When the College Board recently announced that it was eliminating the two optional SAT tests — the subject matter achievement tests and the writing test — it came as no surprise to many higher education professionals. The move seemed to acknowledge that the nonprofit behind the most widely used U.S. college entrance exam has lost millions of dollars in income and will likely need to adjust its business plans in order to stay viable.
Inherent imbalances are then greatly exacerbated by the private test prep industry. Many students rely on courses and tutors that can cost thousands of dollars.
The $1 billion testing industry depends on colleges and universities across the country insisting that applicants submit test results as a requirement for entry, but many institutions are now questioning their role in college admissions.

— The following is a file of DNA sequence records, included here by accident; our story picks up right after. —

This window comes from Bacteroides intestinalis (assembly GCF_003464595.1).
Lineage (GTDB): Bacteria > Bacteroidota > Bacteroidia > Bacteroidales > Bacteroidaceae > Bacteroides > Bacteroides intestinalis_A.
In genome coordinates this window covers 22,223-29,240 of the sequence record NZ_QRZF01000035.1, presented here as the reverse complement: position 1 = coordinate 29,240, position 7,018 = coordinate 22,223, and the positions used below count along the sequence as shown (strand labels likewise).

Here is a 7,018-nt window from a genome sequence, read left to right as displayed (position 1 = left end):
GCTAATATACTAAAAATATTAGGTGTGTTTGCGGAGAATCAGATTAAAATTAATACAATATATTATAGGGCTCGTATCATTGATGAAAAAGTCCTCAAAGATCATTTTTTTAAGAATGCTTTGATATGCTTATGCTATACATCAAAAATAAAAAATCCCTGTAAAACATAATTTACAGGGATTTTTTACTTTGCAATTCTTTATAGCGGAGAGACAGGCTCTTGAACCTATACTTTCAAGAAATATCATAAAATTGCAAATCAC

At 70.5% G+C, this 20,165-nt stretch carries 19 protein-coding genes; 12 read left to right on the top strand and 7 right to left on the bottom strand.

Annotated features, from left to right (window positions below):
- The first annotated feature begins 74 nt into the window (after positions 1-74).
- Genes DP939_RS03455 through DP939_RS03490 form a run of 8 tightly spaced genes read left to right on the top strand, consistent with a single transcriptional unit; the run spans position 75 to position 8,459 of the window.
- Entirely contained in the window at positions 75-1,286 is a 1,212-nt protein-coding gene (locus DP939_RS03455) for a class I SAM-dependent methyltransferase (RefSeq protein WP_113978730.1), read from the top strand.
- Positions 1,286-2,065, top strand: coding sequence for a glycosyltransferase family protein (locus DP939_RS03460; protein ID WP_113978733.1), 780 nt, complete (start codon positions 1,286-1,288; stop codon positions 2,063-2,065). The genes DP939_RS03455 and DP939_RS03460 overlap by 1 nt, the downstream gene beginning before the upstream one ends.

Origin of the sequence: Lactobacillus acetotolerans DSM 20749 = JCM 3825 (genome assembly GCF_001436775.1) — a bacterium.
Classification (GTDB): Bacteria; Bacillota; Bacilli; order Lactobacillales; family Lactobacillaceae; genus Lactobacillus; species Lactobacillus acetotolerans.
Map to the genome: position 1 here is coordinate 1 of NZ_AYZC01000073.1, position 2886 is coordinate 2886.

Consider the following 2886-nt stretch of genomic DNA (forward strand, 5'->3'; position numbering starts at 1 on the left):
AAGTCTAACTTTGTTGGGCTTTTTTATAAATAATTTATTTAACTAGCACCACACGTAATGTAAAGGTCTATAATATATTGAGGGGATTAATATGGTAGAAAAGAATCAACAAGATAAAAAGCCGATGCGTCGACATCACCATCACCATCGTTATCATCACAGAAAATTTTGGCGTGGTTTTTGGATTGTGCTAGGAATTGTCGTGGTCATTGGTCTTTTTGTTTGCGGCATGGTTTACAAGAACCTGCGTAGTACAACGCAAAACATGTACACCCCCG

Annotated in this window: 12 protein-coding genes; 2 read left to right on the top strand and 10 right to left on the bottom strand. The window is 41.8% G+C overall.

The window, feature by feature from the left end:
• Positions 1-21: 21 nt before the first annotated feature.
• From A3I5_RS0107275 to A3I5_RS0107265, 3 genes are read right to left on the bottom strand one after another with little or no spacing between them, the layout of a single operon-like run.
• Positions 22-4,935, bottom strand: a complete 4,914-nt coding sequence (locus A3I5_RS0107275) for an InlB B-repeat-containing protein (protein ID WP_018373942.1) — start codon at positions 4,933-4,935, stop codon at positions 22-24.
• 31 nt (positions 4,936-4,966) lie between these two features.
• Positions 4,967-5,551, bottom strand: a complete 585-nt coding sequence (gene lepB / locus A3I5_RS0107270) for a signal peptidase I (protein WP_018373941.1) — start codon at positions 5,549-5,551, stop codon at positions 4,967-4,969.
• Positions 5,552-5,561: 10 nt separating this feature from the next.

After the University of California system announced last year that it was no longer requiring applicants to submit scores from the SAT or ACT (a test run by the College Board’s competitor), some educators heard the death knell sound for the SAT. When the pandemic left thousands of students with no opportunity to take the exam, many more colleges set aside the testing requirement for this year. That precedent, combined with the large number of institutions that had already made the test optional, suggests the College Board is losing its captive audience.
Indeed, it’s likely the SAT has outlived its usefulness. Though premised on a noble concept — leveling the playing field for college applicants — most admissions officers believe the test is unhelpful to institutions seeking to diversify their student bodies. Both the content of the test and the industry that surrounds it have become barriers for students from less privileged backgrounds.
The College Board was founded as the College Entrance Examination Board in 1900 by 12 universities seeking to bring order to the college admissions process. It now has thousands of member institutions and takes in hundreds of millions of dollars each year, especially from its Advanced Placement operation, and has an executive team as well paid as those at for-profit corporations.